- Ibrahim Kamara and Jide Adetunji set out to celebrate creatives from underrepresented backgrounds.
- The London-based founders used their platform, GUAP, to help showcase and nurture emerging talent.
- Their work is gaining significant recognition. The pair told Insider how they’ve succeeded.
- See more stories on Insider’s business page.
Ibrahim Kamara and Jide Adetunji’s journey to showcase the work of underrepresented creatives in an industry that didn’t always make room for it has been an inspirational one.
In 2015, when the London-based pair founded GUAP, a youth-led media platform, they had no money. But their commitment to powering through – no matter the odds – helped countless young people get their big break and also caught the attention of renowned retailers like Kurt Geiger.
GUAP initially produced a magazine that bridged the gap between print and digital using augmented reality. It has since grown to incorporate events and an in-house creative agency.
Its name stands for “great understanding and power.”
Adetunji told Insider: “We noticed that growing up, there wasn’t a lot of focus in and around the industry. Most of the roles that you would be told to go into by your parents would be in accounting, finance, law – and we wanted to provide more tangible role models.”
Once the platform launched, the pair set out to discover budding talent, particularly from underrepresented communities.
“We wanted to be the place that shows other young people who are like us or from similar backgrounds or communities that anything is possible. That you can do creative arts as a career,” Kamara said.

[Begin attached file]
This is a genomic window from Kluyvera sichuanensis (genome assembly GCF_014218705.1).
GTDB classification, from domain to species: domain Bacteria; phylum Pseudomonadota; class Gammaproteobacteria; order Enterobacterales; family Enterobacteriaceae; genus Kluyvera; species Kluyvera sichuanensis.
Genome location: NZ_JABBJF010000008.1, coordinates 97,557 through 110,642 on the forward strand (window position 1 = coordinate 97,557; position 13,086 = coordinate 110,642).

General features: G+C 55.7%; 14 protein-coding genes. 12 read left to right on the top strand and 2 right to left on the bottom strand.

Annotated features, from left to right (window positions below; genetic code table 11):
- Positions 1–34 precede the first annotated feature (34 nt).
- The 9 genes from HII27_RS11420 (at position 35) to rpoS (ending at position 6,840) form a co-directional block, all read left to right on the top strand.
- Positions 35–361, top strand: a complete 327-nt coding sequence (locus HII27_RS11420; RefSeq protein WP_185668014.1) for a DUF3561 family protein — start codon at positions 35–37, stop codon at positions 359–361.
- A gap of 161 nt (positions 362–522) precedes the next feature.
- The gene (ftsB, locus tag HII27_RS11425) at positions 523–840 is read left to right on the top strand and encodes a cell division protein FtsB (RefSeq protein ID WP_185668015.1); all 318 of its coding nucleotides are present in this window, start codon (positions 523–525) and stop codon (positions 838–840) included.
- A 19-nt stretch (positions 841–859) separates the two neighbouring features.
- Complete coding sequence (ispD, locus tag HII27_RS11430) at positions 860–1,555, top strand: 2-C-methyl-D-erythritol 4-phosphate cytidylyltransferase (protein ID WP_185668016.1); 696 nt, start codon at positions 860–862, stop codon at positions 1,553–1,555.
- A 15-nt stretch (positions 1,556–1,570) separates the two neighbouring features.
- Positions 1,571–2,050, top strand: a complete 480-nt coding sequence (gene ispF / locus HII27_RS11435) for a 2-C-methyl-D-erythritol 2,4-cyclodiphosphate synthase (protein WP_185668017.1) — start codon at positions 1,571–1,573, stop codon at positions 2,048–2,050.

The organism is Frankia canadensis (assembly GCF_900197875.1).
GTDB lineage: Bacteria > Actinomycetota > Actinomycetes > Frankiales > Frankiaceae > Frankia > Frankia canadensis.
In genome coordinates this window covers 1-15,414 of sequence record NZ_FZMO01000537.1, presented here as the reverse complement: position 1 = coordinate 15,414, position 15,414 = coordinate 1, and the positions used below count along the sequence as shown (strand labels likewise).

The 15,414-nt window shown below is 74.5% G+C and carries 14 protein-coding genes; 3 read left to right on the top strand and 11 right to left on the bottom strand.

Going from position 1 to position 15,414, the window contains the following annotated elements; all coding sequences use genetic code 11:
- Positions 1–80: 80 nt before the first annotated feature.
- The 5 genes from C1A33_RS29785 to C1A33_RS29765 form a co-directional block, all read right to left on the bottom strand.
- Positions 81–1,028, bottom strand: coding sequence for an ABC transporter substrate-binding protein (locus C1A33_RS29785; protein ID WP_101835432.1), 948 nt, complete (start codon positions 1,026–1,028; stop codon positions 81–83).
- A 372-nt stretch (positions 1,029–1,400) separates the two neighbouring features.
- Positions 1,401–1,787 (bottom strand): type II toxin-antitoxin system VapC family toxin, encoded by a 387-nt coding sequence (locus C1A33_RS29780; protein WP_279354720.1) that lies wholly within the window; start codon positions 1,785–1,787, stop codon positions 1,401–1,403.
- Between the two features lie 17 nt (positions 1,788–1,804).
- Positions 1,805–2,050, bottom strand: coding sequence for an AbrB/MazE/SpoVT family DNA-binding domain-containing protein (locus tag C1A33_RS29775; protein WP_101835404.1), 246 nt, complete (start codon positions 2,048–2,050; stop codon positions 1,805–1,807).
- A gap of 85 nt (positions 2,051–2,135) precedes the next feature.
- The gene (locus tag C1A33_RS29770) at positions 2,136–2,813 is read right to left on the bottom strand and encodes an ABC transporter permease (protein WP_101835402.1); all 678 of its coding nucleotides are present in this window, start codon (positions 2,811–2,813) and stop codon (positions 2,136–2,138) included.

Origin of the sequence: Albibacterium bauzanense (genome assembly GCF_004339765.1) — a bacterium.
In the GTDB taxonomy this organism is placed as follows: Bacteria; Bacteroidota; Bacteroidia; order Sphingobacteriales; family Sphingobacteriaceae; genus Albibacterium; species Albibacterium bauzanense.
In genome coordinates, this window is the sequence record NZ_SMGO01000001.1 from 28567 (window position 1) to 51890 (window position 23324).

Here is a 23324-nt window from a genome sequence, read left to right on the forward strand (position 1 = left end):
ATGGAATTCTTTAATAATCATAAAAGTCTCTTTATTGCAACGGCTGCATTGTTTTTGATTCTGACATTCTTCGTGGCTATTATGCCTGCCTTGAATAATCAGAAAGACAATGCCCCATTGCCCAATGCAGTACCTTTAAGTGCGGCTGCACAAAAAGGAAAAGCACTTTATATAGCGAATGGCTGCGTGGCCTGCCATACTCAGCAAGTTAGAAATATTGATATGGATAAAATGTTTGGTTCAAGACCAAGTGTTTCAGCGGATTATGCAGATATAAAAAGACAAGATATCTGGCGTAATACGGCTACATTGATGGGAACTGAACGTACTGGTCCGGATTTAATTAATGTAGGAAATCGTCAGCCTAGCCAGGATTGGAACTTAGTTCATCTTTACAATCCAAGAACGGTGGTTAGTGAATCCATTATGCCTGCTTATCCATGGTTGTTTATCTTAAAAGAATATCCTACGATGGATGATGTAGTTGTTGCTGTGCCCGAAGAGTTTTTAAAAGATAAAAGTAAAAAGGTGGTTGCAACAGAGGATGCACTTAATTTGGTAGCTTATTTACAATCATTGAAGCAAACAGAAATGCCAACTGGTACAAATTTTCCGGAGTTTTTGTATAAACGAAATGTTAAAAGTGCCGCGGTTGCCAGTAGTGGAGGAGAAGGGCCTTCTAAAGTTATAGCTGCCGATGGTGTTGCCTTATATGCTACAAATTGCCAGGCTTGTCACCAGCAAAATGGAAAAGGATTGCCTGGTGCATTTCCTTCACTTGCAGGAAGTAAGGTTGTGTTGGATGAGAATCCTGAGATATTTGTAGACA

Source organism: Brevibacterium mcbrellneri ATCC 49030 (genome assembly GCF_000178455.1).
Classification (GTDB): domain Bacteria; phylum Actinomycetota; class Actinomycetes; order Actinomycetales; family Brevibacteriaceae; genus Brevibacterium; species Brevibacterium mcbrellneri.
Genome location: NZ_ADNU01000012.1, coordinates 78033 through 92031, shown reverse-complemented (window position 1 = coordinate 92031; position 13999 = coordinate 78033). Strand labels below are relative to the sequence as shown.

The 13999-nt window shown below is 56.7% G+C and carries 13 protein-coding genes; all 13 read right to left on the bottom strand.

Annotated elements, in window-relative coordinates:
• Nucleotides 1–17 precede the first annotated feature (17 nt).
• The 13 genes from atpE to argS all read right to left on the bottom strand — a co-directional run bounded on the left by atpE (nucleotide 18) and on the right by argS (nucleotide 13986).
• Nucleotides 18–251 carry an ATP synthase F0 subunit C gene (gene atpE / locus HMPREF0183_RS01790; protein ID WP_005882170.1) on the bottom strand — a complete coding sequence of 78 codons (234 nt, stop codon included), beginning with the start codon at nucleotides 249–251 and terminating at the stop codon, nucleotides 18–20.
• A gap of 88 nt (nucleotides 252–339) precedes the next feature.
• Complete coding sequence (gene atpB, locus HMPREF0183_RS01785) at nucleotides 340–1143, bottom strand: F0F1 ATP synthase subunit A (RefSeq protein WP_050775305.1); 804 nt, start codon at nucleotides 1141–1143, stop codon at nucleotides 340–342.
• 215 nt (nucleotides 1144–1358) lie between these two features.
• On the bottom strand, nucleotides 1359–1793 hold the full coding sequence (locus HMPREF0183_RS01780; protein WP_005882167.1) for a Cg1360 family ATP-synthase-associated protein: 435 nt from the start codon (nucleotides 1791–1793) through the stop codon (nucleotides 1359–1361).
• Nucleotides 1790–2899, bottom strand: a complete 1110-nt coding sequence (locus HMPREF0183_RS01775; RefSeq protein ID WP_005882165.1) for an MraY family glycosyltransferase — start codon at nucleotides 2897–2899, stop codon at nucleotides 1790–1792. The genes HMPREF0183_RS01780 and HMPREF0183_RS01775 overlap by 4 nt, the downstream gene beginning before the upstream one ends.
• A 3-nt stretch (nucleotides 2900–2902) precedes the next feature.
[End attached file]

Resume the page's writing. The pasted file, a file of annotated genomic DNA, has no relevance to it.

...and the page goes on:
To navigate their lack of finances, Kamara said they learned the skills they couldn’t pay for: “I used to shoot all the videos and Jide used to update our website.”
They also made many sacrifices. As they watched friends take holidays, buy cars, and enjoy expensive dinners, the pair kept telling themselves: “Our day will come.”
It was difficult in those moments, “because it takes a lot of conviction to fight social pressures and understand that immediate gratification isn’t always the best thing to strive for,” Adetunji said.
Another challenge was carving out a space in the media industry. “With what we’ve done, there wasn’t a template for us to follow,” Kamara added.
But the pair had faith from the beginning that their idea was going to work.
Diversity-related challenges in the industry were prevalent too, Kamara said, but they tackled it with a certain attitude: “We take accountability for everything that happens with us.”
He added: “If things are the way they are, we won’t say it’s because we’re Black.”
There may have been circumstances faced that their white counterparts did not experience, Adetunji said.
“I remember in the early stages when we used to do a lot of live music events, there were times that we had to fill in certain forms in order to get our line-up cleared,” he added.
“People would also say we don’t host hip-hop and R&B nights. That’s basically a nice way of saying, ‘we don’t want Black people music playing here,'” Adetunji said. “We felt all of those microaggressions but we never let it get to us.”
GUAP has enjoyed increasing success and recognition over the years. The company was recently signed by luxury shoe brand Kurt Geiger to launch its autumn/winter 2021 London campaign, which is called “Together, We Move.”
The future looks even brighter for GUAP, as the agency embarks on a long-term partnership with Adidas. “To have your vision and brand supported by the likes of Adidas and Kurt Geiger is inspirational for us and motivates us to keep doing what we’re doing,” Adetunji said.
For young creatives who wish to follow similar paths, Kamara shared some parting words of wisdom.
“A loss is only a loss if you haven’t learned from it,” he said. “Being true to yourself and trying to find yourself as early as you can will take you a long way.”